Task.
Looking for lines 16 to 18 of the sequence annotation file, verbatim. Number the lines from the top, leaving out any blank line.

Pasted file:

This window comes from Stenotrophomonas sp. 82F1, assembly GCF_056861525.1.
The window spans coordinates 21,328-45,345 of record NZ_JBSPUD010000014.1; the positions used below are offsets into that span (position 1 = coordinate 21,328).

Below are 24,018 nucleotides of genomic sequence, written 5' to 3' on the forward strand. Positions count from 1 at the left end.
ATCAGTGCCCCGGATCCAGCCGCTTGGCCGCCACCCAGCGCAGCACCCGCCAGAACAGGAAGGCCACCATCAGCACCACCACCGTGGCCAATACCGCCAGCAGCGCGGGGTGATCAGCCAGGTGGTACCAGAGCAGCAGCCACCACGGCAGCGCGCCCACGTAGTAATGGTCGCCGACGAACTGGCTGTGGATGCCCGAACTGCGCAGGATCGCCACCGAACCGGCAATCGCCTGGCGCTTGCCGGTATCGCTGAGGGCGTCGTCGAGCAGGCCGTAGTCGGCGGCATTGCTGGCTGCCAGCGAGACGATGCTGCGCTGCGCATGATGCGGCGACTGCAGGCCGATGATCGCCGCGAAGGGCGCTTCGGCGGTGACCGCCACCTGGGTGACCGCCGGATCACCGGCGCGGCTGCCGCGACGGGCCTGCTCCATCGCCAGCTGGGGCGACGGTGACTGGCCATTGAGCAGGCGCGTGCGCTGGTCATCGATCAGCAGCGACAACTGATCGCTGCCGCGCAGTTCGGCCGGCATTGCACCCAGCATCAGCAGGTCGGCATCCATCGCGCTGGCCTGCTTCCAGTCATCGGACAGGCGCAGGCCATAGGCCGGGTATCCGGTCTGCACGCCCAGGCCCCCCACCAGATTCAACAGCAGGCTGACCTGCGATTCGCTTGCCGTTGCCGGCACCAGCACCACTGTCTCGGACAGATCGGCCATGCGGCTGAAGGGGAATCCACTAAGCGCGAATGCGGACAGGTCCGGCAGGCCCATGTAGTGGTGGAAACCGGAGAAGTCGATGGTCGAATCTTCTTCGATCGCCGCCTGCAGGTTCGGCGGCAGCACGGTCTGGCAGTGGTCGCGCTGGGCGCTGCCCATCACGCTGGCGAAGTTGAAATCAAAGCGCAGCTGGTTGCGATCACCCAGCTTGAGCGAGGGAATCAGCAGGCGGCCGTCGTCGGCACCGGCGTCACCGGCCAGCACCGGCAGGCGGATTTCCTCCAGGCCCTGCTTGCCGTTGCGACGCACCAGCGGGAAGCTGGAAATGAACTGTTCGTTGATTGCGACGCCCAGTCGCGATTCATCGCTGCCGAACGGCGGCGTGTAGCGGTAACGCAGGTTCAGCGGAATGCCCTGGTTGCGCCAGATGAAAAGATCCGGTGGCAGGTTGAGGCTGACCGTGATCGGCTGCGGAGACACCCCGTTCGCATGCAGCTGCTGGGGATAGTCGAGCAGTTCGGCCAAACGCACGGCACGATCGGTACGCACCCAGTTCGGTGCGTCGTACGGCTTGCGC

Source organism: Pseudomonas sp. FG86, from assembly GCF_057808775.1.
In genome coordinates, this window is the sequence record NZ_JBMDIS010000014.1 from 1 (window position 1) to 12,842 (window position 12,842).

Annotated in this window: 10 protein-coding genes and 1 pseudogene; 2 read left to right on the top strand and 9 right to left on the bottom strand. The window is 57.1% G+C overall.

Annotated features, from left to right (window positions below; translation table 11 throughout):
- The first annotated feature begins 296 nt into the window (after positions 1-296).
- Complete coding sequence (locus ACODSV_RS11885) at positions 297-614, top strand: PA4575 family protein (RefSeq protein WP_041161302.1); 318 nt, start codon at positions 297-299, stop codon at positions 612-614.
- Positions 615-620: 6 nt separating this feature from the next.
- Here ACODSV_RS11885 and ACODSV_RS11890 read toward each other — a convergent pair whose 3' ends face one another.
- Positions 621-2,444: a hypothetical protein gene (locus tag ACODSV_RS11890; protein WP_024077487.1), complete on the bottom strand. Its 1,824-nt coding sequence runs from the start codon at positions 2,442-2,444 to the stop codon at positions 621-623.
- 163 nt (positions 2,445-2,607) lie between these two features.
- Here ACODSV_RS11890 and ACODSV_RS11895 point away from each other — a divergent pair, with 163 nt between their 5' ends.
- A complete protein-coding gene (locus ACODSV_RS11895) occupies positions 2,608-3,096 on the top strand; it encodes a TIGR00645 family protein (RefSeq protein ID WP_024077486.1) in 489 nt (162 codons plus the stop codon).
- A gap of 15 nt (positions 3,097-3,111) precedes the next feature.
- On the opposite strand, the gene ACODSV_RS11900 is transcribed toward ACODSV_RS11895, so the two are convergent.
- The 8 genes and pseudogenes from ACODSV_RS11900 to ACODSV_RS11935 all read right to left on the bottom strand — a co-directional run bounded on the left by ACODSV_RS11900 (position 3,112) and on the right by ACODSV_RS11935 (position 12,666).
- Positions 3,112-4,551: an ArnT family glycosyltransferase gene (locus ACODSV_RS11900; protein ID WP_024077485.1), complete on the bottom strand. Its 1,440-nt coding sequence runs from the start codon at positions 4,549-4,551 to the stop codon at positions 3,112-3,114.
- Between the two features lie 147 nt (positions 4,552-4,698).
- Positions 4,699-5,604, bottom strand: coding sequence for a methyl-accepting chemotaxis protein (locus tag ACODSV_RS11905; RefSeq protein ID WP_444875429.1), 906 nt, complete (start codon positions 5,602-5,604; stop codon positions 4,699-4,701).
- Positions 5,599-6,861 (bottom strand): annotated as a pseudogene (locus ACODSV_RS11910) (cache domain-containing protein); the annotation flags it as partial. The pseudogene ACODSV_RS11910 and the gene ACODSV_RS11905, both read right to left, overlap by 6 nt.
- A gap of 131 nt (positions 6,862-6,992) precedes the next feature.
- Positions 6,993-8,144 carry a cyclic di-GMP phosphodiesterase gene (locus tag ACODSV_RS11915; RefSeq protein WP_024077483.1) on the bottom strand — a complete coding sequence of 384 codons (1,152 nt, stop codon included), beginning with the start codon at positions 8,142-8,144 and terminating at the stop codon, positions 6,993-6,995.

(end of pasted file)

- A complete protein-coding gene (locus ACODSV_RS11895) occupies positions 2,608-3,096 on the top strand; it encodes a TIGR00645 family protein (RefSeq protein ID WP_024077486.1) in 489 nt (162 codons plus the stop codon).
- A gap of 15 nt (positions 3,097-3,111) precedes the next feature.
- On the opposite strand, the gene ACODSV_RS11900 is transcribed toward ACODSV_RS11895, so the two are convergent.